Saturday, June 20, 2009

The Games People Play

[The scent of my cigarette as I lean over my keyboard makes me ravenous in a way I don’t like to admit, probably like how a sex addict craves the feeling of first penetration. Scratch that. I know that’s exactly how it feels.]

The first day I met Mr. Perfect, two significant things happened. The first was an example of one of those brilliant moments in life when liquor helps you discuss the issues that you normally wouldn’t be caught dead asking. While sitting side-by-side, knees touching on my living room sofa and watching Mr. Perfect keep reaching into his jean’s pocket time after time for his vibrating cell phone, Cait, my short-term roommate, our mutual friend and his closest friend for years, asked innocently, “Oh, Joellen?” Mr. Perfect gave her a look and muttered, “No, Joa.” Three minutes later, it was Janessa. The number of girls he knew whose names began with the letter J wasn’t the only thing that shocked me; it was also the number of texts from different girls he was getting all at the same time. In a moment of tequila-induced insouciance, I piped up, filter between thoughts and mouth not working. “Are you a player, Mr. Perfect?”

“No,” he said, looking a little embarrassed. “I just have a lot of girl friends.”

“Oh, so you’re a pimp? Ladies is pimps too,” I told him, mock-brushing the dirt off my shoulders in a moment that would have made Jay-Z proud to have penned those lyrics.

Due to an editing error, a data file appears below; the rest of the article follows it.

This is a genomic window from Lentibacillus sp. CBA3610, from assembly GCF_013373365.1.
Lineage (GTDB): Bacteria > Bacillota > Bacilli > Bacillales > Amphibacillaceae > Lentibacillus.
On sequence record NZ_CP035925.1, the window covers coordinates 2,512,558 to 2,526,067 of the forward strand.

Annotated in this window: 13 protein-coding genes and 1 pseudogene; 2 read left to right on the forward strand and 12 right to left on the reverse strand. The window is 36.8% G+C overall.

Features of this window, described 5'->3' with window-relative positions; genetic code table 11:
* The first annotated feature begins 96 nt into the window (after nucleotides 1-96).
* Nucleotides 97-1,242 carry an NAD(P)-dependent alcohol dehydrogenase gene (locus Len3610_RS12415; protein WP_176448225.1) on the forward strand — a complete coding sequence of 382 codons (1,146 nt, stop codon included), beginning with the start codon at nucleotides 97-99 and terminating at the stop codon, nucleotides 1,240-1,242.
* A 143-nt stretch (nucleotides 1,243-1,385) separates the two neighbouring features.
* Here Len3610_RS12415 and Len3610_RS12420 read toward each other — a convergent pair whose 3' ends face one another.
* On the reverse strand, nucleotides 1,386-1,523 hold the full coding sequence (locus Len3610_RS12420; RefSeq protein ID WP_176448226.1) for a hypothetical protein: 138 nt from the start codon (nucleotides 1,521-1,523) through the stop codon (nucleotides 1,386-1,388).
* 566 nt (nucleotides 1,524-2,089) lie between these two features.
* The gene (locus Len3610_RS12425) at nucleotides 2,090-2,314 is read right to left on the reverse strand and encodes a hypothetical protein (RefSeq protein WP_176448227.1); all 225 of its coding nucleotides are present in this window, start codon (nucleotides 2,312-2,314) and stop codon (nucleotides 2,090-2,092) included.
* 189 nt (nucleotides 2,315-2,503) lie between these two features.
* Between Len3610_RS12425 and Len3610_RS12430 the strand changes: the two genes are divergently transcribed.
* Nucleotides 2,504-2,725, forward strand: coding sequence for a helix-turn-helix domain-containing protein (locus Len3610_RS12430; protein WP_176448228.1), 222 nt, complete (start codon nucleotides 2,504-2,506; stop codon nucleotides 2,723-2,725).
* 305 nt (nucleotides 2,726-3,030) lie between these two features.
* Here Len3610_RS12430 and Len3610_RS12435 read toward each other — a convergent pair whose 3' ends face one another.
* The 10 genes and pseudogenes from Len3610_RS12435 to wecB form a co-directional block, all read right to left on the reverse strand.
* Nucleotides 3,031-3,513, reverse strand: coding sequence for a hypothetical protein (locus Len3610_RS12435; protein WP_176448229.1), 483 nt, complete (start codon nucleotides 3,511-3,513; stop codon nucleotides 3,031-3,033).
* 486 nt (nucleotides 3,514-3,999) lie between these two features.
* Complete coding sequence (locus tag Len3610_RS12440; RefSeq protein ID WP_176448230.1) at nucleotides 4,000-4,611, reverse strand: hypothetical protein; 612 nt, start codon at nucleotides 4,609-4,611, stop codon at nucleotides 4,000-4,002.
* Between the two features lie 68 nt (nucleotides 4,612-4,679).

Mr. Perfect laughed with a charming grin and then acquitted. “Kinda.”

“He’s not a man-whore,” Cait agreed, which was enough for me and Mr. Cuervo. Privately and later, without tequila clouding my thoughts, I would re-evaluate this occurrence.

The second significant thing was a surprise. I didn’t realize that when Cait gave me Mr. Perfect’s number in case of emergencies (i.e—her cell dying while they were out and about in her car that was in the process of wheezing its last death-rattles,) she had also given him my number. So it was a very pleasant surprise indeed when not even twenty minutes after he had left my roommates and I to our drunken girl’s night, I received a text from him.

“It was very nice to meet you!” it said. (I didn’t know then that this marked the start of my love/hate relationship with the exclamation points that Mr. Perfect was so fond (exclamation point!) of using.)

It was cute; it was polite; it was unexpected. I’ve always held much stock about men who are willing to text you first, which is probably where the problem started. Jersey Blunt, for all of his faults (illegal substance and legal issues included), still managed to surprise me with a few random texts, most of the time about needing community service or getting new weed in, but still. This is probably one of the reasons why despite everything, I considered him a great guy. Communication is big with me, and a guy who is willing to communicate first gets extra-big gold-star bonus points. Women do not want to romance themselves. We already do enough of the talking and the typing and the texting. Sometimes, we just want to be pleasantly surprised by nothing more than a “What’s up?” Or, in my case, a “Got more Purple Haze in,” will do, too.